As Christians, we profess that death is not the end.  This means we need to live as though this is true, and that doesn’t change when death moves from our peripheral vision to our direct line of sight.  In approaching our death, we have the opportunity to bear a powerful witness to the people in our lives, in our blood and church families, regarding the nature of our hope.  Embrace this opportunity.  You only get it once.

Tradition & Vocation

December 12, 2012

As a commentary on cultural disintegration, I find instances of individual exceptionalism in the context of long-standing tradition to be an interesting study.  So this article on the first person ever to not wear the traditional bear fur hat while guarding Buckingham Palace to be rather interesting.  

The article doesn’t make much of a big deal about the situation.  It only mentions that this is the first time a turban has been substituted for the bearskin hat.  It doesn’t indicate if there have been other, different exceptions made in the past, though the general tone leads me to suspect it hasn’t.  
While the hats have been used in various capacities over four hundred years or so, this particular tradition of the Scots Guards goes back to the defeat of Napoleon’s forces at Waterloo in 1815.  The hats were worn by Napoleon’s Grenadiers, and the English adopted the hat as a sign of their victory.  
Why, after 180 years, is the decision made now to allow an exemption?  I can certainly understand the man’s devotion to his religion.  That’s commendable.  But I find it interesting that he entered the military knowing he intended to wear his turban continuously.  That may not be a big deal in other contexts, as the Sikhs have been an important part of the English military for at least 150 years.  It doesn’t seem to be an issue in other military contexts.  
Did he intentionally enter into this particular group for service, knowing of the tradition in advance and knowing that he would try to alter that tradition?  Was he placed into this particular group for service, knowing that he had a strong religious devotion and would wish to wear his turban continually?  In other words, who has the agenda that they’re trying to play out here?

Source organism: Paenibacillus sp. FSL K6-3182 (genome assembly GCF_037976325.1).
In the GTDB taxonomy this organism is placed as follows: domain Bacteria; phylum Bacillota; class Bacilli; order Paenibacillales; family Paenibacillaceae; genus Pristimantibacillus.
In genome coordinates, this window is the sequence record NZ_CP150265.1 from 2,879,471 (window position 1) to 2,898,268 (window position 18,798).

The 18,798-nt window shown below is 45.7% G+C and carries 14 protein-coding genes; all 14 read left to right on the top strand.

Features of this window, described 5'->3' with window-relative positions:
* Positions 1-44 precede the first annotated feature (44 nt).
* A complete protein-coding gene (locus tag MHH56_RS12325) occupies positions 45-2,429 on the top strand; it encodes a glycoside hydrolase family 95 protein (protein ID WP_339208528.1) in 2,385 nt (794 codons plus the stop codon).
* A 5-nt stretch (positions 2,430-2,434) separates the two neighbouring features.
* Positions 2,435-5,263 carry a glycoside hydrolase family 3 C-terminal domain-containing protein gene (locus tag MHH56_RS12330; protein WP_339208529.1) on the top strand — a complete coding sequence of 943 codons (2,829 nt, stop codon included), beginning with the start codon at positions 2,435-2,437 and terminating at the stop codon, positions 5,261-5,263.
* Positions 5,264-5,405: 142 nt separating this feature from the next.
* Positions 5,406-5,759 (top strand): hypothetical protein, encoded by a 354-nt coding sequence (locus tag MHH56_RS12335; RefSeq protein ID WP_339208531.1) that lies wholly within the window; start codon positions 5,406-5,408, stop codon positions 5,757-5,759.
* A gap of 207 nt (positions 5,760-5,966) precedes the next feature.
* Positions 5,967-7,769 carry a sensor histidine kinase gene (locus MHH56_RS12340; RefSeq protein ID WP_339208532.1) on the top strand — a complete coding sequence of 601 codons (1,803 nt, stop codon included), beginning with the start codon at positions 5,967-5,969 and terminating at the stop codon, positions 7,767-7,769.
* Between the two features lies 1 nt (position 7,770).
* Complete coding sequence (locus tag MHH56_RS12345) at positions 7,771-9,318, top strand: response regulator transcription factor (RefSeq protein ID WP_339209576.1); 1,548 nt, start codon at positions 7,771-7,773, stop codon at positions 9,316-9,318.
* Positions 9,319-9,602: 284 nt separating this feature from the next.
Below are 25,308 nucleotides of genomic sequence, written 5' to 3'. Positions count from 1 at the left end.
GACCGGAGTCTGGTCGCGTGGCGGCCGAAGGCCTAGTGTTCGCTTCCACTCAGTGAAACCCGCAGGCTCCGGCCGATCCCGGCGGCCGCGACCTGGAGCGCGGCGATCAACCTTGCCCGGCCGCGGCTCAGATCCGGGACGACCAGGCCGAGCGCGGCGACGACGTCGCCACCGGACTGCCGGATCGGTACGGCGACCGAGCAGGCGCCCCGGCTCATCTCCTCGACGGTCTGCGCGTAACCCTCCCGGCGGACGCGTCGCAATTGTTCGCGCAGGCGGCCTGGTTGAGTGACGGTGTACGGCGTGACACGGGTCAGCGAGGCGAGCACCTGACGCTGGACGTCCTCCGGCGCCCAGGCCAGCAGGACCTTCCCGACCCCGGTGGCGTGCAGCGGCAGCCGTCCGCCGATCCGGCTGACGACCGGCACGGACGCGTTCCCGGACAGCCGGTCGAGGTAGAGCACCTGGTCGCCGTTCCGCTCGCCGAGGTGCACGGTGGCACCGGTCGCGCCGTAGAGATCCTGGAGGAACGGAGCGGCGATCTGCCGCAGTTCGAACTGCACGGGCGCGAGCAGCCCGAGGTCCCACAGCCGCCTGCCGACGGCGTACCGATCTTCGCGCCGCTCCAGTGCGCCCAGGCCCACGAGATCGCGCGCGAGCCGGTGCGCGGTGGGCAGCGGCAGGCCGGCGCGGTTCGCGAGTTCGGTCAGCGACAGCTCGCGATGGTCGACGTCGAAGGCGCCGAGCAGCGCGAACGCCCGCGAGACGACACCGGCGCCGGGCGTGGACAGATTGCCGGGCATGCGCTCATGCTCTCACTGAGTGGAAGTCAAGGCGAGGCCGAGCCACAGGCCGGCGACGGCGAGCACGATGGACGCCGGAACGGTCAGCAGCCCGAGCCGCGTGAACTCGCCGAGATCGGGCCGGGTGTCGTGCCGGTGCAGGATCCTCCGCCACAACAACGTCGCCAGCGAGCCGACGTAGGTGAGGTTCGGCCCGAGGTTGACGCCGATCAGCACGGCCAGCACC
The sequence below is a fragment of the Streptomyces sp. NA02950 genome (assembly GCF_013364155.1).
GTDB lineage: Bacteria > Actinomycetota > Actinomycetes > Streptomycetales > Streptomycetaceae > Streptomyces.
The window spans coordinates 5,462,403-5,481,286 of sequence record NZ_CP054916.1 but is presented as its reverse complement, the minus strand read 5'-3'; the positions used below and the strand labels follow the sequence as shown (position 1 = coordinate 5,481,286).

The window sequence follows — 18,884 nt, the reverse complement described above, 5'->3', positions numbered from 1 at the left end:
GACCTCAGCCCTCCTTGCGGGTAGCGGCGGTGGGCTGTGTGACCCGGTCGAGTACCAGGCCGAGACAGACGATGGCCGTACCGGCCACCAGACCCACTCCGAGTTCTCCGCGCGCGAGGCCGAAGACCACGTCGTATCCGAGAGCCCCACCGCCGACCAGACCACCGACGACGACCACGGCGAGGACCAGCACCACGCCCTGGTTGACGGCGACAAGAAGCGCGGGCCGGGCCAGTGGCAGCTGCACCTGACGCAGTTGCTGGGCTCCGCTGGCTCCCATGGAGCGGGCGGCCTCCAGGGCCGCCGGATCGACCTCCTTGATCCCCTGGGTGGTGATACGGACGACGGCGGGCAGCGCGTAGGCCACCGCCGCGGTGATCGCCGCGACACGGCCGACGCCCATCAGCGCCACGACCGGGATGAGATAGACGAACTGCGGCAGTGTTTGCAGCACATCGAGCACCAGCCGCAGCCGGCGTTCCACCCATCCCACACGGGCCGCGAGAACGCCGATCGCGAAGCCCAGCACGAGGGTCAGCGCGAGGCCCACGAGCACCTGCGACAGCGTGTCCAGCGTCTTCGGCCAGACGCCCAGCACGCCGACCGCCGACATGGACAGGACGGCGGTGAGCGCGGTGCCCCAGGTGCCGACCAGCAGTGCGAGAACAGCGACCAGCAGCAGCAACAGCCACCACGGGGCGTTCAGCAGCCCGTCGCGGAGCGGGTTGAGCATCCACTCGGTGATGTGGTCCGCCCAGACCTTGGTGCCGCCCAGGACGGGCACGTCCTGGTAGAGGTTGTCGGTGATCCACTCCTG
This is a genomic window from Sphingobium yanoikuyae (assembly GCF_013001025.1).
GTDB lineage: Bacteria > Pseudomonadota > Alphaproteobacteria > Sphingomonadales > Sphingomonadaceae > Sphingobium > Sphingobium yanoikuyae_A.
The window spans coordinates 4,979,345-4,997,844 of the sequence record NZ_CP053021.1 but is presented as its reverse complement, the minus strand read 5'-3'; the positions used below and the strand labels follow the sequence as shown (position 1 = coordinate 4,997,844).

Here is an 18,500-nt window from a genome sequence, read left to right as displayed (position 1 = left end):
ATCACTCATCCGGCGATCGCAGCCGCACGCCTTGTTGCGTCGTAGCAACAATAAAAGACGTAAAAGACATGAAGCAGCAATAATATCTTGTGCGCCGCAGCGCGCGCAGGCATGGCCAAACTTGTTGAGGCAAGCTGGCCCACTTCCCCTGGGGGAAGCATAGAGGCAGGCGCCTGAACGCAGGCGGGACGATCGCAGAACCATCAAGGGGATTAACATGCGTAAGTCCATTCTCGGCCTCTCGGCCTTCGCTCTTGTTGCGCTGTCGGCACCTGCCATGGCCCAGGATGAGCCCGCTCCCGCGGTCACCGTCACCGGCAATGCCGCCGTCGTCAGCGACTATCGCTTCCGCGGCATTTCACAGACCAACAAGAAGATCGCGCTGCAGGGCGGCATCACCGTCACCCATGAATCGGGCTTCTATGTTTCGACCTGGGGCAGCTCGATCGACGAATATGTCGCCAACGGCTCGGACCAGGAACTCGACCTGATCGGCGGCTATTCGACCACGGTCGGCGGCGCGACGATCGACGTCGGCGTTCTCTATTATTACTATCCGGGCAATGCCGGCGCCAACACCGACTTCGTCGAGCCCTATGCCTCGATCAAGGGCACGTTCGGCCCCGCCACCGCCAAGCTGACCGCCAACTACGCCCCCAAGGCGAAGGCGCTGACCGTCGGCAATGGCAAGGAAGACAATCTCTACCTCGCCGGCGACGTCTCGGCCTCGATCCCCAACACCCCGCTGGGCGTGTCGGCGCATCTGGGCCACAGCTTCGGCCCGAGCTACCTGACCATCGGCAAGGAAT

To my way of thinking, our vocational options are limited or defined to a great extent by what we believe about the universe and our place in it.  Religion is something that ought to shape the sorts of vocations we enter into.  There are any number of vocations that I would not enter into because of my religious beliefs (whether or not they were legalized societally or not, such as a distributor of medical marijuana).  In other words, I know by my faith that there are some jobs I’m just not going to be able to do while remaining faithful to my religion.  I wouldn’t enter into those vocations with the intent of trying to modify them to suit my religious preferences.  I don’t expect to be the exception to the rule – my religion would simply prevent me from entering into a vocation where I had to violate my religious beliefs.  
It just strikes me as odd, and another example of how long-standing traditions seem to be discarded to suit personal interests and preferences.  Sometimes this can be necessary – not all traditions are good.  Other times, it seems to serve no other purpose than to demonstrate that the individual should always trump the group.  I suspect that’s not a good trend either.

The Source of Human Rights

December 12, 2012

A colleague & classmate of mine posted a link to this article yesterday on Facebook.  It’s a great  observational essay on the pivotal role of the Judeo-Christian Scriptures in defining our modern conceptions of human rights.  Human rights are a big issue that many people like to talk about in the world but which ultimately (as Syria & North Korea both amply demonstrate) these same people are willing to do very little about.  Governments that simply choose not to abide by basic human rights definitions are free to slaughter their citizens or keep them in abject poverty and starvation because, after all, military sovereignty ultimately trumps (and therefore defines at a practical level?) human rights.

A parishioner forwarded me this blog post today on a related theme (but more specific because we’re starting an in-depth study on the book of Genesis).  
I’m curious if there are other sacred texts that provide similar, revolutionary definitions of human rights?  The Q’uran does not, as it does permit people to be killed or enslaved because of a difference of religion.  I’m not as directly familiar with other sacred texts though.  I’m assuming that the Hindu Vedas are either silent on the subject or don’t support the idea of human rights in the same way, since the practice of segregating people into classes is part and parcel of Hindu practice, and those at the lowest rungs of that caste system are left to fend for themselves in squalor.